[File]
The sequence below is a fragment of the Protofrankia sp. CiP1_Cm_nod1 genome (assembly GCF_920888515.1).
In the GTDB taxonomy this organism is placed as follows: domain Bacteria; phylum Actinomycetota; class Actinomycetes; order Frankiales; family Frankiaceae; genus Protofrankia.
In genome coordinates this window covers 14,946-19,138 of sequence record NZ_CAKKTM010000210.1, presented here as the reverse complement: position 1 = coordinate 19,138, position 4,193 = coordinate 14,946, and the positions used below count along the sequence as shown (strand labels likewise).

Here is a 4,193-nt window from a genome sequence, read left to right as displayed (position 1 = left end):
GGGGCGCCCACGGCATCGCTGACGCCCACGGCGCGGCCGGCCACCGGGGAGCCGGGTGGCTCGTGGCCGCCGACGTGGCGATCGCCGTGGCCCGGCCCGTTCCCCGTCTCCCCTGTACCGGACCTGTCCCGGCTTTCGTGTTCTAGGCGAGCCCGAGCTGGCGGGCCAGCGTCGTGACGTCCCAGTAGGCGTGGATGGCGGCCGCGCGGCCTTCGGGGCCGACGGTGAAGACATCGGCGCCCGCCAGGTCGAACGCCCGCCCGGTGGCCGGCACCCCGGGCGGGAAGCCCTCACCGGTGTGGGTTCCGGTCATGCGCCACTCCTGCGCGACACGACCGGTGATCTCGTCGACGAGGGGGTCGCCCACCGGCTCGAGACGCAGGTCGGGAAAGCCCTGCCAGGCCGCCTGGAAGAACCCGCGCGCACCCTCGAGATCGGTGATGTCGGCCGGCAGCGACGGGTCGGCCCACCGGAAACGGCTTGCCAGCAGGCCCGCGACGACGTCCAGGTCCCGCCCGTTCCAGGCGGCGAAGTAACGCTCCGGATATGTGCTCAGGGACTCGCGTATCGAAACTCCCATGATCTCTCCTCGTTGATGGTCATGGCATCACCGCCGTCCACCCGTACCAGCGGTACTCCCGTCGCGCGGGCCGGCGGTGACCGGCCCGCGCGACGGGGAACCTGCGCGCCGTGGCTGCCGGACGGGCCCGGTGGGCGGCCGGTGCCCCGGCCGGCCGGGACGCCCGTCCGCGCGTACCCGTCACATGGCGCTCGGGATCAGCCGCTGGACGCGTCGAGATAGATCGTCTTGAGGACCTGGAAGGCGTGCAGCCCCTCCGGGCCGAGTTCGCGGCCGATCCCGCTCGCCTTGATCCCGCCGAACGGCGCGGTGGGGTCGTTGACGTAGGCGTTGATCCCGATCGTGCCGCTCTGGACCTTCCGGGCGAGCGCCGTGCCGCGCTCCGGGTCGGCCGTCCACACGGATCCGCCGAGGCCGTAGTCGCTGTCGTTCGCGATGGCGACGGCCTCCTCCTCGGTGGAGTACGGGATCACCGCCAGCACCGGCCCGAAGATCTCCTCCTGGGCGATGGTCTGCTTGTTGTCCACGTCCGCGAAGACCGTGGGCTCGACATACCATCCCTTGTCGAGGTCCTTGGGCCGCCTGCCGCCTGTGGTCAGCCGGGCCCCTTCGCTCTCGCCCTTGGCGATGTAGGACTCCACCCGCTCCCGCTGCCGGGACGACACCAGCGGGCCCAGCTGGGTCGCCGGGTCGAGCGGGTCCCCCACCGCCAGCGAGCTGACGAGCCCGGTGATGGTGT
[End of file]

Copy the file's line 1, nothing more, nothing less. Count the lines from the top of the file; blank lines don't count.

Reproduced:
The sequence below is a fragment of the Protofrankia sp. CiP1_Cm_nod1 genome (assembly GCF_920888515.1).